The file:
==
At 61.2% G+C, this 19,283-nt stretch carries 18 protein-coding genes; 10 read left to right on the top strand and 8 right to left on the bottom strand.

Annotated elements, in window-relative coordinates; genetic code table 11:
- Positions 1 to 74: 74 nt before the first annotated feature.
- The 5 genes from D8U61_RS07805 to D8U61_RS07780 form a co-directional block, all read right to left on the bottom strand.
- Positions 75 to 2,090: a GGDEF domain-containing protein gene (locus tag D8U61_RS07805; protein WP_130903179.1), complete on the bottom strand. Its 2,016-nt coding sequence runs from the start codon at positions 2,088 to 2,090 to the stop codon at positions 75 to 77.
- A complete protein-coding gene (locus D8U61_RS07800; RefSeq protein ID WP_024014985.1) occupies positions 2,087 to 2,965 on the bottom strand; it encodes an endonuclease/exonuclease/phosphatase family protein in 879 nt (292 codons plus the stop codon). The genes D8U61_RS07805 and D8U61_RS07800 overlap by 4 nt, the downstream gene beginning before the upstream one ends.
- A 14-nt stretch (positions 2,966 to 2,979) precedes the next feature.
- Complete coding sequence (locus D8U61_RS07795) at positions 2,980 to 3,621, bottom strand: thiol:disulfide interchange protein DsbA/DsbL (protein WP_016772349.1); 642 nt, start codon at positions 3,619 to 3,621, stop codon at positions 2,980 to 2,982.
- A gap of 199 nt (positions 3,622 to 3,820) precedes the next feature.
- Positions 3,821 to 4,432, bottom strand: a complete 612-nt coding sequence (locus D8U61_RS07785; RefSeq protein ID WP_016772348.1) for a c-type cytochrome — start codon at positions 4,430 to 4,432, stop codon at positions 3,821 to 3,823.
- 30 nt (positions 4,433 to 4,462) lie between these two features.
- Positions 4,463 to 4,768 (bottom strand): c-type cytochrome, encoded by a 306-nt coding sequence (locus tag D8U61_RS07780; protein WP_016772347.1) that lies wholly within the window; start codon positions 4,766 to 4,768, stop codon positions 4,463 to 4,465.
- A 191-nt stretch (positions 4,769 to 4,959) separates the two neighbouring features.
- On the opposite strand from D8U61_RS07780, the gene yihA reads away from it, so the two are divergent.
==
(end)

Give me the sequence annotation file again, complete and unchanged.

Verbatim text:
At 61.2% G+C, this 19,283-nt stretch carries 18 protein-coding genes; 10 read left to right on the top strand and 8 right to left on the bottom strand.

Annotated elements, in window-relative coordinates; genetic code table 11:
- Positions 1 to 74: 74 nt before the first annotated feature.
- The 5 genes from D8U61_RS07805 to D8U61_RS07780 form a co-directional block, all read right to left on the bottom strand.
- Positions 75 to 2,090: a GGDEF domain-containing protein gene (locus tag D8U61_RS07805; protein WP_130903179.1), complete on the bottom strand. Its 2,016-nt coding sequence runs from the start codon at positions 2,088 to 2,090 to the stop codon at positions 75 to 77.
- A complete protein-coding gene (locus D8U61_RS07800; RefSeq protein ID WP_024014985.1) occupies positions 2,087 to 2,965 on the bottom strand; it encodes an endonuclease/exonuclease/phosphatase family protein in 879 nt (292 codons plus the stop codon). The genes D8U61_RS07805 and D8U61_RS07800 overlap by 4 nt, the downstream gene beginning before the upstream one ends.
- A 14-nt stretch (positions 2,966 to 2,979) precedes the next feature.
- Complete coding sequence (locus D8U61_RS07795) at positions 2,980 to 3,621, bottom strand: thiol:disulfide interchange protein DsbA/DsbL (protein WP_016772349.1); 642 nt, start codon at positions 3,619 to 3,621, stop codon at positions 2,980 to 2,982.
- A gap of 199 nt (positions 3,622 to 3,820) precedes the next feature.
- Positions 3,821 to 4,432, bottom strand: a complete 612-nt coding sequence (locus D8U61_RS07785; RefSeq protein ID WP_016772348.1) for a c-type cytochrome — start codon at positions 4,430 to 4,432, stop codon at positions 3,821 to 3,823.
- 30 nt (positions 4,433 to 4,462) lie between these two features.
- Positions 4,463 to 4,768 (bottom strand): c-type cytochrome, encoded by a 306-nt coding sequence (locus tag D8U61_RS07780; protein WP_016772347.1) that lies wholly within the window; start codon positions 4,766 to 4,768, stop codon positions 4,463 to 4,465.
- A 191-nt stretch (positions 4,769 to 4,959) separates the two neighbouring features.
- On the opposite strand from D8U61_RS07780, the gene yihA reads away from it, so the two are divergent.